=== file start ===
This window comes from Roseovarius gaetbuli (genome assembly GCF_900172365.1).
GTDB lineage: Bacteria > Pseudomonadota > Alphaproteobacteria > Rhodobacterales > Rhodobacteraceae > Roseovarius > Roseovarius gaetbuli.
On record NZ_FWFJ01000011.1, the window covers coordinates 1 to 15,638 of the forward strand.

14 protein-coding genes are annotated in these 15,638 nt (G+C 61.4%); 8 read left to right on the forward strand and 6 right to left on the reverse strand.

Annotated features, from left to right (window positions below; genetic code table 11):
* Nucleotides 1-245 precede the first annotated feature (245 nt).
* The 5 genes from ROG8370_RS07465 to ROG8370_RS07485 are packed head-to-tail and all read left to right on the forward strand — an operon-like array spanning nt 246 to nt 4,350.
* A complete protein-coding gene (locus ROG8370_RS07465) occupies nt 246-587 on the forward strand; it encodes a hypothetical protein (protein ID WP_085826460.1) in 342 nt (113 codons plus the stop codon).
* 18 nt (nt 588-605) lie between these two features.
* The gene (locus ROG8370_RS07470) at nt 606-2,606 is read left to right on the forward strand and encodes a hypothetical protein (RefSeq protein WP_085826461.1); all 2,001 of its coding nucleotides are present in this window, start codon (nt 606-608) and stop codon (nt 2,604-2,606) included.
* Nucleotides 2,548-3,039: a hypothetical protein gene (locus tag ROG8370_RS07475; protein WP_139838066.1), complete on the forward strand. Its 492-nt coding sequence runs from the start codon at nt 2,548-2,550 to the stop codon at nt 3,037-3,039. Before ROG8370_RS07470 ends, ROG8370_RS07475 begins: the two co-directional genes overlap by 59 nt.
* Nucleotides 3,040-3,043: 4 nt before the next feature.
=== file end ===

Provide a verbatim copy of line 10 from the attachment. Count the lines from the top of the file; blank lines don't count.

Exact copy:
* The gene (locus ROG8370_RS07470) at nt 606-2,606 is read left to right on the forward strand and encodes a hypothetical protein (RefSeq protein WP_085826461.1); all 2,001 of its coding nucleotides are present in this window, start codon (nt 606-608) and stop codon (nt 2,604-2,606) included.